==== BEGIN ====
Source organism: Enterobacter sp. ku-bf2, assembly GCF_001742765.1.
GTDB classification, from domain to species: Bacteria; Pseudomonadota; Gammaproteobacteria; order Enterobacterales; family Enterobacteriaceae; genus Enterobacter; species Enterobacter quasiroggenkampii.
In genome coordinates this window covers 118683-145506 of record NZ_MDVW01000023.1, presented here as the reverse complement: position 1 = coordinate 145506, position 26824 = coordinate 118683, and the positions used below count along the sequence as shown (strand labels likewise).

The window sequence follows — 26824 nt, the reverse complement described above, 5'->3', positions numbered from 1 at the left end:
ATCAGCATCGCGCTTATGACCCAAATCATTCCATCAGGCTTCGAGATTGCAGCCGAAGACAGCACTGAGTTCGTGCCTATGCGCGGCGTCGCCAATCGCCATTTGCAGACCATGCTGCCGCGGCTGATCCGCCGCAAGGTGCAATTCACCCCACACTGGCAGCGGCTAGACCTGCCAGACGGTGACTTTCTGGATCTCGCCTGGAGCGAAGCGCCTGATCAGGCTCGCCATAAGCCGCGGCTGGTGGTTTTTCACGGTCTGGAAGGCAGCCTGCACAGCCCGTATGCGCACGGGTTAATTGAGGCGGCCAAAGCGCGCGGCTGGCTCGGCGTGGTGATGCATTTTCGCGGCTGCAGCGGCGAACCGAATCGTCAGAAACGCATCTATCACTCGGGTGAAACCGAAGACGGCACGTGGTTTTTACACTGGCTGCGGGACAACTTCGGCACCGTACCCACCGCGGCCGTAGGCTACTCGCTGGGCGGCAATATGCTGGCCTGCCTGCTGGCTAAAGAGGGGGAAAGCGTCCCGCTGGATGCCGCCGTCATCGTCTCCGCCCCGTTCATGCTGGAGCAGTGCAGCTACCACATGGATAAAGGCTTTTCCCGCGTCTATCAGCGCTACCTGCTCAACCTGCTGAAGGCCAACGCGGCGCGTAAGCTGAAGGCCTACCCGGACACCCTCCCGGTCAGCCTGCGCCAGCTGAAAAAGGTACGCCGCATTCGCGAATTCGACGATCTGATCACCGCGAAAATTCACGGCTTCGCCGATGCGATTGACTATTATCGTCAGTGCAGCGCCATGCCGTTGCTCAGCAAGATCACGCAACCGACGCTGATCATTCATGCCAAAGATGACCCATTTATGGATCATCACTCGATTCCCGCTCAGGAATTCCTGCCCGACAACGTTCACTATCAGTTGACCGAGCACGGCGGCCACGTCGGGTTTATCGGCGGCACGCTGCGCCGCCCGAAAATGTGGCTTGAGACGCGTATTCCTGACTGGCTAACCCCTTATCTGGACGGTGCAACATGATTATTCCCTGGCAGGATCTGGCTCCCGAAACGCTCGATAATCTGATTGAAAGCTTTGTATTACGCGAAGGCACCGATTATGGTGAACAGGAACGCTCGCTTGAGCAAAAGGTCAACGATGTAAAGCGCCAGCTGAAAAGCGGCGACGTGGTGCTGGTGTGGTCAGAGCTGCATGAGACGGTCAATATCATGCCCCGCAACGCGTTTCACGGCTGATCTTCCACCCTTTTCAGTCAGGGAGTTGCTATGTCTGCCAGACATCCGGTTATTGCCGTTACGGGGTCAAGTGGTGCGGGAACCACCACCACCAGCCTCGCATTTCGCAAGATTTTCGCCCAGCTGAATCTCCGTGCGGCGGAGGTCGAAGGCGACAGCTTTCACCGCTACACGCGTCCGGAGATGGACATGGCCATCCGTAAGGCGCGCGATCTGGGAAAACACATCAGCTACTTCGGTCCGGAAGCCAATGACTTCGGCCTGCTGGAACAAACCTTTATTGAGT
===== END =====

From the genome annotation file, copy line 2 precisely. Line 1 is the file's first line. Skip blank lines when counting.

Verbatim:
GTDB classification, from domain to species: Bacteria; Pseudomonadota; Gammaproteobacteria; order Enterobacterales; family Enterobacteriaceae; genus Enterobacter; species Enterobacter quasiroggenkampii.